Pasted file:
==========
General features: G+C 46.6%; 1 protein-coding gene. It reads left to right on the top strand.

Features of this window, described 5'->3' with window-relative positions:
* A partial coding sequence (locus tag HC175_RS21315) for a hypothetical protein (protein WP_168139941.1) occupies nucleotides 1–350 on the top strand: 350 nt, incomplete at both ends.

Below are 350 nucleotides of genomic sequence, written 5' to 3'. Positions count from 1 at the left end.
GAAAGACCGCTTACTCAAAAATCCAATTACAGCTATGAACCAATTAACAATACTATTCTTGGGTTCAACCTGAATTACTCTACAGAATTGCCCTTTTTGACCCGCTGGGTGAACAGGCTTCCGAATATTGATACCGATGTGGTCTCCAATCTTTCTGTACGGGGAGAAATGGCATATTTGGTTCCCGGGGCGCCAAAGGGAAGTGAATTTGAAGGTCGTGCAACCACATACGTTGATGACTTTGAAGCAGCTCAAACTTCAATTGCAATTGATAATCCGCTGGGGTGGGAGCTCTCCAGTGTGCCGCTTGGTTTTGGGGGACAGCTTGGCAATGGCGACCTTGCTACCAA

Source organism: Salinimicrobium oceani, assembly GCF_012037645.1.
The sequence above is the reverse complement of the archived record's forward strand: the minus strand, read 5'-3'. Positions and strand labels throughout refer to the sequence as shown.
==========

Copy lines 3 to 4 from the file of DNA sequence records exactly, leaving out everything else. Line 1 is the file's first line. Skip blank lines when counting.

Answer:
* A partial coding sequence (locus tag HC175_RS21315) for a hypothetical protein (protein WP_168139941.1) occupies nucleotides 1–350 on the top strand: 350 nt, incomplete at both ends.

Below are 350 nucleotides of genomic sequence, written 5' to 3'. Positions count from 1 at the left end.